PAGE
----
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ARS Home » Pacific West Area » Boise, Idaho » Northwest Watershed Research Center » Research » Publications at this Location » Publication #187503

Title: An advanced, low cost, GPS-based animal tracking system

item Clark, Pat

Submitted to: Rangeland Ecology and Management
Publication Type: Peer Reviewed Journal
Publication Acceptance Date: 3/12/2006
Publication Date: 5/1/2006
Citation: Clark, P., Johnson, d., Kniep, M., Huttash, B., Wood, A., Johnson, M., McGillivan, C., Titus, K. 2006. An advanced, low-cost, GPS-based animal tracking system. Rangeland Ecology & Management 2006;59:334-340

Interpretive Summary: Commercially-available animal tracking systems do not meet the needs of ecological researchers and natural resource managers. The Clark GPS Animal Tracking System (Clark ATS) was developed to provide sufficient data storage capacity, remote data-downloading and continuous real-time data access to researchers and managers intensively tracking animal behavior of long time periods. Advances incorporated into the Clark ATS allow evaluation of short-term, acute disturbance effects; such as predator encounters, seasonal drought, and other stressors, on animal distribution and activity relative longer-term behavioral patterns. This tracking system also provides a huge time- and cost-savings to researchers and resource managers in contrast to use of existing commercial systems.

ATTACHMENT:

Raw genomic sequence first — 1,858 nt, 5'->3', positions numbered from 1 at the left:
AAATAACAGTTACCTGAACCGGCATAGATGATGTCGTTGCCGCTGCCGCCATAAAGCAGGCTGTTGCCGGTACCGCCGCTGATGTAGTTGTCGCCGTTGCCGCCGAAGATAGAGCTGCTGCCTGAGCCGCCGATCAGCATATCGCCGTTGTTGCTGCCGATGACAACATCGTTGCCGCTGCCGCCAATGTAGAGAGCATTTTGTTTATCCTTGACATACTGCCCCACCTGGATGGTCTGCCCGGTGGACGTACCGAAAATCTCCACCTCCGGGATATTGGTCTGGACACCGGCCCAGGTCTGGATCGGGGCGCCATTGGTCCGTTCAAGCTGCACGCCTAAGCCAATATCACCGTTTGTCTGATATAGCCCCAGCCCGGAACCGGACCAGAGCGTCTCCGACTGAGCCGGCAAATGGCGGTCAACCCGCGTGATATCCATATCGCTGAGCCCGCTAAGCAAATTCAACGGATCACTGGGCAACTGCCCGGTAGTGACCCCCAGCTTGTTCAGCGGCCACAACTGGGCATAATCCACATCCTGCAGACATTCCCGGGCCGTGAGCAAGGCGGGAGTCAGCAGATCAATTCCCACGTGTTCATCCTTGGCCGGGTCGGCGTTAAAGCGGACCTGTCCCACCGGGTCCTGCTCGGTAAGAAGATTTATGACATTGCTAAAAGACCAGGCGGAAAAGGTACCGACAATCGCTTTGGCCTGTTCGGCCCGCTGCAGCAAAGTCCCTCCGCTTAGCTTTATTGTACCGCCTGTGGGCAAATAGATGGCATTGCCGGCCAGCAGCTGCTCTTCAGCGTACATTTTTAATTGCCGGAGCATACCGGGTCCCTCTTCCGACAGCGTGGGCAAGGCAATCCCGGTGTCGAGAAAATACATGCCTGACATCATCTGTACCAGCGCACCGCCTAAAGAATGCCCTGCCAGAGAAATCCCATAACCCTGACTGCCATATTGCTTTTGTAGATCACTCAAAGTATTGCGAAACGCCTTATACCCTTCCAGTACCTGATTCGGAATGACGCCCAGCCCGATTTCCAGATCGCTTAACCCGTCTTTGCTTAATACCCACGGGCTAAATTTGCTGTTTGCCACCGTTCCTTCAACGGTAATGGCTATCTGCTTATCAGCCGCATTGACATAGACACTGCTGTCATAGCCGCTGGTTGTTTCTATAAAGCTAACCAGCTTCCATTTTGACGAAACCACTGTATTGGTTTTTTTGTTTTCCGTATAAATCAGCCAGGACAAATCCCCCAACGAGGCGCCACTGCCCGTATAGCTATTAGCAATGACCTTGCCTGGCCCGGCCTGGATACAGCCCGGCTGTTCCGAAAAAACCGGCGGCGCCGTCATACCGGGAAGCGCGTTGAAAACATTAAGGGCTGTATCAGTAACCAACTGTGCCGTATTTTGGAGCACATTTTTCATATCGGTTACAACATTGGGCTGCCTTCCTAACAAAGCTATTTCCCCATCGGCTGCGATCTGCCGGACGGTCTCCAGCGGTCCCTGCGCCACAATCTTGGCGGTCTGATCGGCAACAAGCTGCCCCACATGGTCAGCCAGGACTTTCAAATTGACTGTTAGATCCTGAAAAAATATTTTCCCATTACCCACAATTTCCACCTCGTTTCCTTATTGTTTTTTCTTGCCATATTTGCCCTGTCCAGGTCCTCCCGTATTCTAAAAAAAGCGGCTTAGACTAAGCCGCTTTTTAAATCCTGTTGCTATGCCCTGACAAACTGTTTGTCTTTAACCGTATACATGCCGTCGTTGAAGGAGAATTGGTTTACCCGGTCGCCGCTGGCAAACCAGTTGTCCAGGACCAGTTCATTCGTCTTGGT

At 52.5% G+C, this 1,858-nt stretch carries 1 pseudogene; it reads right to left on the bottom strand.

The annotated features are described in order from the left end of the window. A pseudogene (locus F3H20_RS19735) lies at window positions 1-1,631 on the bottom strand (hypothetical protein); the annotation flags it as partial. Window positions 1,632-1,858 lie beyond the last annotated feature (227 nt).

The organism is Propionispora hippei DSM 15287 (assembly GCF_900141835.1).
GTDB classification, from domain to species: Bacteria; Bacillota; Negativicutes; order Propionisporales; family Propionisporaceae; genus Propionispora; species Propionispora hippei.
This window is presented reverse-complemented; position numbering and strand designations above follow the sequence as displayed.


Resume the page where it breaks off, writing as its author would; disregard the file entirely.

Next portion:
Technical Abstract: An improved GPS-based animal tracking system is needed to meet quickly-evolving ecological research and natural resource management demands. Commercially-available tracking systems lack the data storage capacity needed to frequently collect animal location data (e.g., at less than 5-minute intervals) over long-term deployment periods (e.g., 1-year or more). Some commercial systems have remote data-download capabilities, reducing the need to recapture tagged animals for data retrieval but these systems download data via satellite (ARGOS), GSM cellular telephone, or telemetry radio frequencies. Satellite systems are excessively expensive and GSM cellular coverage is extremely limited within the U.S. Radio-based systems use narrow-band VHF or UHF frequencies which require FCC licensing. None of these existing systems were designed to provide continual, real-time data access. The Clark GPS Animal Tracking System (Clark ATS) was developed to meet the evolving demands of animal behavior researchers, ecologists, and natural resource managers. The Clark ATS utilizes memory card technology for expandable data storage from 16 Megabytes to 8 Gigabytes. Remote data downloading and program uploading is accomplished using spread spectrum radio transceivers which do not require FCC narrow-band licensing. These radios also transmit, at a user-defined time interval, a real-time, GPS-location beacon to any Clark ATS basestation within range (about 32 km or 20 mi line-of-sight). Advances incorporated into the Clark ATS make it possible to evaluate animal behavior at very fine spatial- and temporal-intensity over long periods of time. The real-time monitoring provided by this system enables researchers to accurately examine animal distribution and activity responses to acute, short-term disturbances relative to longer-term behavioral patterns. The Clark ATS also provides a huge time- and cost-savings to researchers attempting to relocate a tagged animal in the field for direct observation or other operations.